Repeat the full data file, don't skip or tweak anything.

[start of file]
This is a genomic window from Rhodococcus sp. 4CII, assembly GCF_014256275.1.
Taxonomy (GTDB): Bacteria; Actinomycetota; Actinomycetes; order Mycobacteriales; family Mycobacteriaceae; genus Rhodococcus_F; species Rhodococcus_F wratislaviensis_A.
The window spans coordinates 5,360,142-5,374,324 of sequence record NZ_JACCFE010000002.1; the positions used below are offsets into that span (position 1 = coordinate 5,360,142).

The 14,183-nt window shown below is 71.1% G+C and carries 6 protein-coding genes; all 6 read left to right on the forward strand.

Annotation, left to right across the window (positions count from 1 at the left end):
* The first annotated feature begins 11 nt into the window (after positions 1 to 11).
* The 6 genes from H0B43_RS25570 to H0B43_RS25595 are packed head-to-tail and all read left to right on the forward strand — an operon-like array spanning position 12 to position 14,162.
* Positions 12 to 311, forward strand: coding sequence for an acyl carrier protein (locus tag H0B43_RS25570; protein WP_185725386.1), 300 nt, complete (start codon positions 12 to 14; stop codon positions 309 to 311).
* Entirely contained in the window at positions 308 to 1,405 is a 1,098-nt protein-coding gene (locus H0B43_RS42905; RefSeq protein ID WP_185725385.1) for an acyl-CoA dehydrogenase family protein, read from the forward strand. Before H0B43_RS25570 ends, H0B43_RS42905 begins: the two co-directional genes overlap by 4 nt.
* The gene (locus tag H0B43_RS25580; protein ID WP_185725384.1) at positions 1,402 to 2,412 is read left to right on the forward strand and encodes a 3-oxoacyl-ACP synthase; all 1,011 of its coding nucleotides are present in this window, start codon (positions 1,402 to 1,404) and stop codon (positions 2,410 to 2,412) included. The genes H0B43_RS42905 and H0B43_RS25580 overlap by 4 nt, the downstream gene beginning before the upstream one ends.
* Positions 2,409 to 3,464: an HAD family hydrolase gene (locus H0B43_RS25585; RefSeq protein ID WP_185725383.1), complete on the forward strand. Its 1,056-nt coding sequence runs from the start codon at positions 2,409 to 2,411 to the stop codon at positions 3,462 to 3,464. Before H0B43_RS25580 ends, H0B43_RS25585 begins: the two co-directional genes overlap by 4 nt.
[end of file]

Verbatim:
This is a genomic window from Rhodococcus sp. 4CII, assembly GCF_014256275.1.
Taxonomy (GTDB): Bacteria; Actinomycetota; Actinomycetes; order Mycobacteriales; family Mycobacteriaceae; genus Rhodococcus_F; species Rhodococcus_F wratislaviensis_A.
The window spans coordinates 5,360,142-5,374,324 of sequence record NZ_JACCFE010000002.1; the positions used below are offsets into that span (position 1 = coordinate 5,360,142).

The 14,183-nt window shown below is 71.1% G+C and carries 6 protein-coding genes; all 6 read left to right on the forward strand.

Annotation, left to right across the window (positions count from 1 at the left end):
* The first annotated feature begins 11 nt into the window (after positions 1 to 11).
* The 6 genes from H0B43_RS25570 to H0B43_RS25595 are packed head-to-tail and all read left to right on the forward strand — an operon-like array spanning position 12 to position 14,162.
* Positions 12 to 311, forward strand: coding sequence for an acyl carrier protein (locus tag H0B43_RS25570; protein WP_185725386.1), 300 nt, complete (start codon positions 12 to 14; stop codon positions 309 to 311).
* Entirely contained in the window at positions 308 to 1,405 is a 1,098-nt protein-coding gene (locus H0B43_RS42905; RefSeq protein ID WP_185725385.1) for an acyl-CoA dehydrogenase family protein, read from the forward strand. Before H0B43_RS25570 ends, H0B43_RS42905 begins: the two co-directional genes overlap by 4 nt.
* The gene (locus tag H0B43_RS25580; protein ID WP_185725384.1) at positions 1,402 to 2,412 is read left to right on the forward strand and encodes a 3-oxoacyl-ACP synthase; all 1,011 of its coding nucleotides are present in this window, start codon (positions 1,402 to 1,404) and stop codon (positions 2,410 to 2,412) included. The genes H0B43_RS42905 and H0B43_RS25580 overlap by 4 nt, the downstream gene beginning before the upstream one ends.
* Positions 2,409 to 3,464: an HAD family hydrolase gene (locus H0B43_RS25585; RefSeq protein ID WP_185725383.1), complete on the forward strand. Its 1,056-nt coding sequence runs from the start codon at positions 2,409 to 2,411 to the stop codon at positions 3,462 to 3,464. Before H0B43_RS25580 ends, H0B43_RS25585 begins: the two co-directional genes overlap by 4 nt.